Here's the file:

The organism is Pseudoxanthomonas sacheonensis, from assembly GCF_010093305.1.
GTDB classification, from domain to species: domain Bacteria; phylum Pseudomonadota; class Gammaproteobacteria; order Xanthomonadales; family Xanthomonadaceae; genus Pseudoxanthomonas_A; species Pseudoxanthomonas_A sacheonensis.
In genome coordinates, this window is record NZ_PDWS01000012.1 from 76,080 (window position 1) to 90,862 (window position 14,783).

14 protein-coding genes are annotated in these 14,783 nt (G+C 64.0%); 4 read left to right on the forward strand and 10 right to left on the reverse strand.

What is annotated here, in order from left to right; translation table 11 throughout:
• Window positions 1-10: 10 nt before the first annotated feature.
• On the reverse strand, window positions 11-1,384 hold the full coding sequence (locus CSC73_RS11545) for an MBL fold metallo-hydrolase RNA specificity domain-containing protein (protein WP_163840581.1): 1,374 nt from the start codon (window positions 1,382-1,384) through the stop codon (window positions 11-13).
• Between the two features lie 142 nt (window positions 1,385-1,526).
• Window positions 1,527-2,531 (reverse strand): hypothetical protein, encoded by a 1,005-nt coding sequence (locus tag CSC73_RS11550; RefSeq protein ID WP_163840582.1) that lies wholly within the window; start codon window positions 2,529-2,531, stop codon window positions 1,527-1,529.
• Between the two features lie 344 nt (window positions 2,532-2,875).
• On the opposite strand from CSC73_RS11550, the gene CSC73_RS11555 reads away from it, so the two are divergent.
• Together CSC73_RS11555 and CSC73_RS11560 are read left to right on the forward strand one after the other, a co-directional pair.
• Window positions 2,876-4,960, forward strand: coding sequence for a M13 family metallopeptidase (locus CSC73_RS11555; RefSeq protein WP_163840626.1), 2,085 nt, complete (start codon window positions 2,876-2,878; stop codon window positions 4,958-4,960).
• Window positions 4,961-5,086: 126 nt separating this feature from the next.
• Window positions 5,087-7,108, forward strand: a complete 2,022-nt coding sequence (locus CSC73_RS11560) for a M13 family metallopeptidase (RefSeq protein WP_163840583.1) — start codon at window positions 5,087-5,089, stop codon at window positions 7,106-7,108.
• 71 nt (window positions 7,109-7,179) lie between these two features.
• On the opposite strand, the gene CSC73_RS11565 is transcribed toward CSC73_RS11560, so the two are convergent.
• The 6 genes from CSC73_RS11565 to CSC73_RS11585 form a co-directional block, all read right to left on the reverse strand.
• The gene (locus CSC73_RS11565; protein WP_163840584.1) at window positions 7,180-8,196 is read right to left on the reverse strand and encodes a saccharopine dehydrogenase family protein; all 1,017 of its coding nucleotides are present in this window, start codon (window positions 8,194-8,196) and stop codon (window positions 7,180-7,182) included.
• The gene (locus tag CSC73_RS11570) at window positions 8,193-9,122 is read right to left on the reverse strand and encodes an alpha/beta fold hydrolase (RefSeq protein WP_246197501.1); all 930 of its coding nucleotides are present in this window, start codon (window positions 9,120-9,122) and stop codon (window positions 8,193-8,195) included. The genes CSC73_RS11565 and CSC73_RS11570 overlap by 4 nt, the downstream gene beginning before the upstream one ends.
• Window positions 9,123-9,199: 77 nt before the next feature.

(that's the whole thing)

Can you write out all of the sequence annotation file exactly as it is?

The organism is Pseudoxanthomonas sacheonensis, from assembly GCF_010093305.1.
GTDB classification, from domain to species: domain Bacteria; phylum Pseudomonadota; class Gammaproteobacteria; order Xanthomonadales; family Xanthomonadaceae; genus Pseudoxanthomonas_A; species Pseudoxanthomonas_A sacheonensis.
In genome coordinates, this window is record NZ_PDWS01000012.1 from 76,080 (window position 1) to 90,862 (window position 14,783).

14 protein-coding genes are annotated in these 14,783 nt (G+C 64.0%); 4 read left to right on the forward strand and 10 right to left on the reverse strand.

What is annotated here, in order from left to right; translation table 11 throughout:
• Window positions 1-10: 10 nt before the first annotated feature.
• On the reverse strand, window positions 11-1,384 hold the full coding sequence (locus CSC73_RS11545) for an MBL fold metallo-hydrolase RNA specificity domain-containing protein (protein WP_163840581.1): 1,374 nt from the start codon (window positions 1,382-1,384) through the stop codon (window positions 11-13).
• Between the two features lie 142 nt (window positions 1,385-1,526).
• Window positions 1,527-2,531 (reverse strand): hypothetical protein, encoded by a 1,005-nt coding sequence (locus tag CSC73_RS11550; RefSeq protein ID WP_163840582.1) that lies wholly within the window; start codon window positions 2,529-2,531, stop codon window positions 1,527-1,529.
• Between the two features lie 344 nt (window positions 2,532-2,875).
• On the opposite strand from CSC73_RS11550, the gene CSC73_RS11555 reads away from it, so the two are divergent.
• Together CSC73_RS11555 and CSC73_RS11560 are read left to right on the forward strand one after the other, a co-directional pair.
• Window positions 2,876-4,960, forward strand: coding sequence for a M13 family metallopeptidase (locus CSC73_RS11555; RefSeq protein WP_163840626.1), 2,085 nt, complete (start codon window positions 2,876-2,878; stop codon window positions 4,958-4,960).
• Window positions 4,961-5,086: 126 nt separating this feature from the next.
• Window positions 5,087-7,108, forward strand: a complete 2,022-nt coding sequence (locus CSC73_RS11560) for a M13 family metallopeptidase (RefSeq protein WP_163840583.1) — start codon at window positions 5,087-5,089, stop codon at window positions 7,106-7,108.
• 71 nt (window positions 7,109-7,179) lie between these two features.
• On the opposite strand, the gene CSC73_RS11565 is transcribed toward CSC73_RS11560, so the two are convergent.
• The 6 genes from CSC73_RS11565 to CSC73_RS11585 form a co-directional block, all read right to left on the reverse strand.
• The gene (locus CSC73_RS11565; protein WP_163840584.1) at window positions 7,180-8,196 is read right to left on the reverse strand and encodes a saccharopine dehydrogenase family protein; all 1,017 of its coding nucleotides are present in this window, start codon (window positions 8,194-8,196) and stop codon (window positions 7,180-7,182) included.
• The gene (locus tag CSC73_RS11570) at window positions 8,193-9,122 is read right to left on the reverse strand and encodes an alpha/beta fold hydrolase (RefSeq protein WP_246197501.1); all 930 of its coding nucleotides are present in this window, start codon (window positions 9,120-9,122) and stop codon (window positions 8,193-8,195) included. The genes CSC73_RS11565 and CSC73_RS11570 overlap by 4 nt, the downstream gene beginning before the upstream one ends.
• Window positions 9,123-9,199: 77 nt before the next feature.